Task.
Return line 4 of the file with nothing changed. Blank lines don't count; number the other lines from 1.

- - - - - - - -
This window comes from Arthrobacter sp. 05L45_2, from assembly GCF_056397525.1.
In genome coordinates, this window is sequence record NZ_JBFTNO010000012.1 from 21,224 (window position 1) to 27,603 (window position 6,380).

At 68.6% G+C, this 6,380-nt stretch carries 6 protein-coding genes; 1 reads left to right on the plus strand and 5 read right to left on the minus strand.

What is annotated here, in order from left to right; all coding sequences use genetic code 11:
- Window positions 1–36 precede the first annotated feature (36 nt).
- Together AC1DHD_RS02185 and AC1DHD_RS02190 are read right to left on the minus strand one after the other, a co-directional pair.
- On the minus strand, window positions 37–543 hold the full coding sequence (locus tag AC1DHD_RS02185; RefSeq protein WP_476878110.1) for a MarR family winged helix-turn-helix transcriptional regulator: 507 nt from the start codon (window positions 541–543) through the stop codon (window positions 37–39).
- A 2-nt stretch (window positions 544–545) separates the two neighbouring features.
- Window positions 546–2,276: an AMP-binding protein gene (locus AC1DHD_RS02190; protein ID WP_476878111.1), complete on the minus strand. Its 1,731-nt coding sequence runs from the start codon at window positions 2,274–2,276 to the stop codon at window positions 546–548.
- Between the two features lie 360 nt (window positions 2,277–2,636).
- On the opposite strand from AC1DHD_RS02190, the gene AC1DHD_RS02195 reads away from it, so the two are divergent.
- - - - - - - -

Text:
What is annotated here, in order from left to right; all coding sequences use genetic code 11: